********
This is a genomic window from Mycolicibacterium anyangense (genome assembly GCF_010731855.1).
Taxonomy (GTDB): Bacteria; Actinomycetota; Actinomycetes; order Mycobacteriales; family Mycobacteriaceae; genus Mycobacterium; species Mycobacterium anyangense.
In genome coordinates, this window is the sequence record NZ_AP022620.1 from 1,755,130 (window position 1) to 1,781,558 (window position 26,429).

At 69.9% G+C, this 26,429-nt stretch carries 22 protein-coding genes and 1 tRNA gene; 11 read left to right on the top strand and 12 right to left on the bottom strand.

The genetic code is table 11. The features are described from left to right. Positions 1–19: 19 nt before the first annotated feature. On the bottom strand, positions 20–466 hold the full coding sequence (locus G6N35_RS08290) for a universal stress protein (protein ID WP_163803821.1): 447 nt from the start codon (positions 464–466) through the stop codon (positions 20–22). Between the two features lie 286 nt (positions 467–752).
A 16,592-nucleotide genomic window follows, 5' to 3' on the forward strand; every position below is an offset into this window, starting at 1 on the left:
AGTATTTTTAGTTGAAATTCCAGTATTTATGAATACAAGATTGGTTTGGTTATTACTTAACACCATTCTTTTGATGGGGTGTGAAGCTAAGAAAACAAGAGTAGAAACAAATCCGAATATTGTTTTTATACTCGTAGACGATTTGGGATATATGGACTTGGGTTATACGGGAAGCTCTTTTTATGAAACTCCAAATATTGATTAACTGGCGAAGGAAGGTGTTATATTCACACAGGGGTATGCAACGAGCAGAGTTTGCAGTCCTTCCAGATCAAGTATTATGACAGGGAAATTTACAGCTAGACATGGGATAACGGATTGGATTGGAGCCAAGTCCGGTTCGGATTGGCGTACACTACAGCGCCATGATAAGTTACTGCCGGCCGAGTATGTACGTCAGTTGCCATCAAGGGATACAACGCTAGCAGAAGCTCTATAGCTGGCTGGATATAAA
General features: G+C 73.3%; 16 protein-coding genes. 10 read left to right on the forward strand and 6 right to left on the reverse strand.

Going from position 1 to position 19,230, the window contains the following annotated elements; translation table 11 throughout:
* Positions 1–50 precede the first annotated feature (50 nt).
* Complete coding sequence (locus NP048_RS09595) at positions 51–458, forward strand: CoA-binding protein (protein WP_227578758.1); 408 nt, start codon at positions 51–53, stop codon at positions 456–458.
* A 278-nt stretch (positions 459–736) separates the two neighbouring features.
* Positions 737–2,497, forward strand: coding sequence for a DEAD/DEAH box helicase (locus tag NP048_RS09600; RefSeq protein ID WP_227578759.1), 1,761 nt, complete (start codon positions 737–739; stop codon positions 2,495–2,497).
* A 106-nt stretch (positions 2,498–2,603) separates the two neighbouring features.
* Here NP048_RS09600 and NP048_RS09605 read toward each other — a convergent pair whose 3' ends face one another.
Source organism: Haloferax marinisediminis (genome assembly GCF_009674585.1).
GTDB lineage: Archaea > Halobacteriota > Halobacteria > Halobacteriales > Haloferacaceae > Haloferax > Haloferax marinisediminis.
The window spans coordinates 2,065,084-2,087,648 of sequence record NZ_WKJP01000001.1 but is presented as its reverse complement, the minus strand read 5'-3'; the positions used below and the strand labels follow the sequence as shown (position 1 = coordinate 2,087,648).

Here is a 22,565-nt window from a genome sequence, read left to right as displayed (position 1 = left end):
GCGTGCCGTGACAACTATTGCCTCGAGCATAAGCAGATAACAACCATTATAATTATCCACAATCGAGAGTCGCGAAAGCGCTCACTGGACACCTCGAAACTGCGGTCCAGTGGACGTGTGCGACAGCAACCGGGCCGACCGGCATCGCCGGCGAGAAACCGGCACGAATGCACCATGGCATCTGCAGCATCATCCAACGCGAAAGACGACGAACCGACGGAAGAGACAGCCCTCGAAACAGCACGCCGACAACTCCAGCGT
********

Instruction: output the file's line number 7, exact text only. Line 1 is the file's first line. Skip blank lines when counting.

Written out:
AGTATTTTTAGTTGAAATTCCAGTATTTATGAATACAAGATTGGTTTGGTTATTACTTAACACCATTCTTTTGATGGGGTGTGAAGCTAAGAAAACAAGAGTAGAAACAAATCCGAATATTGTTTTTATACTCGTAGACGATTTGGGATATATGGACTTGGGTTATACGGGAAGCTCTTTTTATGAAACTCCAAATATTGATTAACTGGCGAAGGAAGGTGTTATATTCACACAGGGGTATGCAACGAGCAGAGTTTGCAGTCCTTCCAGATCAAGTATTATGACAGGGAAATTTACAGCTAGACATGGGATAACGGATTGGATTGGAGCCAAGTCCGGTTCGGATTGGCGTACACTACAGCGCCATGATAAGTTACTGCCGGCCGAGTATGTACGTCAGTTGCCATCAAGGGATACAACGCTAGCAGAAGCTCTATAGCTGGCTGGATATAAA